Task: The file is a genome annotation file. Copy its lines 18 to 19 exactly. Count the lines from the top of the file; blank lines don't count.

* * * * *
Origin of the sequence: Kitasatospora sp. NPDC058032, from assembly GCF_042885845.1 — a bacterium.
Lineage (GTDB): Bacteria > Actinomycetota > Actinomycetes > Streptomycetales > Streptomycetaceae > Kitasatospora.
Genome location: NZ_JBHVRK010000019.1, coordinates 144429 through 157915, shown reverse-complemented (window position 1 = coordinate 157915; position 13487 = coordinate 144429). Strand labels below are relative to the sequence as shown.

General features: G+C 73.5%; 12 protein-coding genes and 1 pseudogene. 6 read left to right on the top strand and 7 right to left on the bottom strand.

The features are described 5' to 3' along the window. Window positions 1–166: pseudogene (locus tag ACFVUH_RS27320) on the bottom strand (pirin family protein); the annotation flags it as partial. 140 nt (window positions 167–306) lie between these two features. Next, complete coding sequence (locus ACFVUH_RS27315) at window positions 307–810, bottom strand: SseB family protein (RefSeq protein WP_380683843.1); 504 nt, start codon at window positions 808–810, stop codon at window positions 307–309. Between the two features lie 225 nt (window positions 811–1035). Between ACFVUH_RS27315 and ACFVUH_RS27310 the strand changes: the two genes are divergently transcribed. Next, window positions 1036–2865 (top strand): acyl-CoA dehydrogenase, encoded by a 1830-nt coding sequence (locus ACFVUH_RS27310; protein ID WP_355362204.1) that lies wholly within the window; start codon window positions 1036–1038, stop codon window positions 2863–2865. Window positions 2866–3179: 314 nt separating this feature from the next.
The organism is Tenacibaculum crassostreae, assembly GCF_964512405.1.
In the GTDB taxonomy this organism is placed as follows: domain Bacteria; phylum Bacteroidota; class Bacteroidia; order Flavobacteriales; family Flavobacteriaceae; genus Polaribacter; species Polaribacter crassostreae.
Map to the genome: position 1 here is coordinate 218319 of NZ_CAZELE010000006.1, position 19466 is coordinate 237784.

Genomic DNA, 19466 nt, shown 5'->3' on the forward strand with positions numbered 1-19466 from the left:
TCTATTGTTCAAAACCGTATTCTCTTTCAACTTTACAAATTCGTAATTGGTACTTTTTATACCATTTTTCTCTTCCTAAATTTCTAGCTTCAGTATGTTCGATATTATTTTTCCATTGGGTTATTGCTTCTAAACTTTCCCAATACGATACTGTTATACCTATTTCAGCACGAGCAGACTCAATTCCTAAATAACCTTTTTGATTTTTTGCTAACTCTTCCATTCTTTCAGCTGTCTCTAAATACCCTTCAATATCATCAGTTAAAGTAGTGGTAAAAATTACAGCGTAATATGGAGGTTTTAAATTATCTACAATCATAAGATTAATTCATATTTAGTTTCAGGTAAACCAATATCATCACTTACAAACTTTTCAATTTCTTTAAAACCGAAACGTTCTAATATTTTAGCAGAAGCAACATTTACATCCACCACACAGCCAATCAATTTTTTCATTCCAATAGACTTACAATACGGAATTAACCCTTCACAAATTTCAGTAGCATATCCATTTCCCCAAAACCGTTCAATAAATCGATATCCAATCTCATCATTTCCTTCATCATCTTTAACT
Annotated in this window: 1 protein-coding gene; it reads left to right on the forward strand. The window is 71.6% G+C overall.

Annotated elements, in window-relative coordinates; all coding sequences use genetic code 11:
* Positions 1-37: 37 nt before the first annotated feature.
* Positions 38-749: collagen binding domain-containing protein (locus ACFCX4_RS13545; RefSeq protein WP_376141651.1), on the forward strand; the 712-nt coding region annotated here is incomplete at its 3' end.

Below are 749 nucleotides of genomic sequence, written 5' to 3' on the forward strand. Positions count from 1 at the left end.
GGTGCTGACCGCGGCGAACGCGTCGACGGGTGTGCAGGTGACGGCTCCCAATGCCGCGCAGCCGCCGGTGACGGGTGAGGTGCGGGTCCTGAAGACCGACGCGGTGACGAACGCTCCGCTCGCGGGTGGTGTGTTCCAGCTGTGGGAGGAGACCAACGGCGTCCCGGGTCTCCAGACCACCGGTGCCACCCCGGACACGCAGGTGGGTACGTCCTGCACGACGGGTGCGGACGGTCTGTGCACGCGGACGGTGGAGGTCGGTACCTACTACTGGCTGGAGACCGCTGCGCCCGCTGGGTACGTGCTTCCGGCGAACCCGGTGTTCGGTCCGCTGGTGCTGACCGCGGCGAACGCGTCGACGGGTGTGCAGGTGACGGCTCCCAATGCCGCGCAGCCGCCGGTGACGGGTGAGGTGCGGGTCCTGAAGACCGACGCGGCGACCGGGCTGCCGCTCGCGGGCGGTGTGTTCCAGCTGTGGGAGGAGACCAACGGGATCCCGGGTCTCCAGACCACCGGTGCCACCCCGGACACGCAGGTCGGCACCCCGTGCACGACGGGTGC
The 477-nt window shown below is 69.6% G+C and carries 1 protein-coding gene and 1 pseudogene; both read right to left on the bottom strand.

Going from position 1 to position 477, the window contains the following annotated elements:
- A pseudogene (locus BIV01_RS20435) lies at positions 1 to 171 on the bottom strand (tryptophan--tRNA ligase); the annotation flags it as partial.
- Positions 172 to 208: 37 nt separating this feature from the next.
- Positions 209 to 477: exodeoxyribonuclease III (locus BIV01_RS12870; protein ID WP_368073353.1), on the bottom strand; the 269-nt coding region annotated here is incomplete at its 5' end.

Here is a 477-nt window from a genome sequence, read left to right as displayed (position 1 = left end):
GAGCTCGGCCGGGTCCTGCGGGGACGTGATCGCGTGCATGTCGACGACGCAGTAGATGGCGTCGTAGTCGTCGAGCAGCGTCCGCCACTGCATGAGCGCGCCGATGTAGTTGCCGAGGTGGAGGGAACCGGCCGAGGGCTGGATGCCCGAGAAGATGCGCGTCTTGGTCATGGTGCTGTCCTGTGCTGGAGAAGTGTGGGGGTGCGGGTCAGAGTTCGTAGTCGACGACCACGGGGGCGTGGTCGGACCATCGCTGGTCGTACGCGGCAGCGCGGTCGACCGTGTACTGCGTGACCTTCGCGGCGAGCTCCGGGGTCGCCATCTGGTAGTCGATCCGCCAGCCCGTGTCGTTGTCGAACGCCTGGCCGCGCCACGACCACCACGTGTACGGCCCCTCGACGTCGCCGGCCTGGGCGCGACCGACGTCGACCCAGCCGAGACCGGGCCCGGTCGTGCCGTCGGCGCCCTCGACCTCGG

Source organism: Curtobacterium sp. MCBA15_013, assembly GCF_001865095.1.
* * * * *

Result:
Going from position 1 to position 477, the window contains the following annotated elements:
- A pseudogene (locus BIV01_RS20435) lies at positions 1 to 171 on the bottom strand (tryptophan--tRNA ligase); the annotation flags it as partial.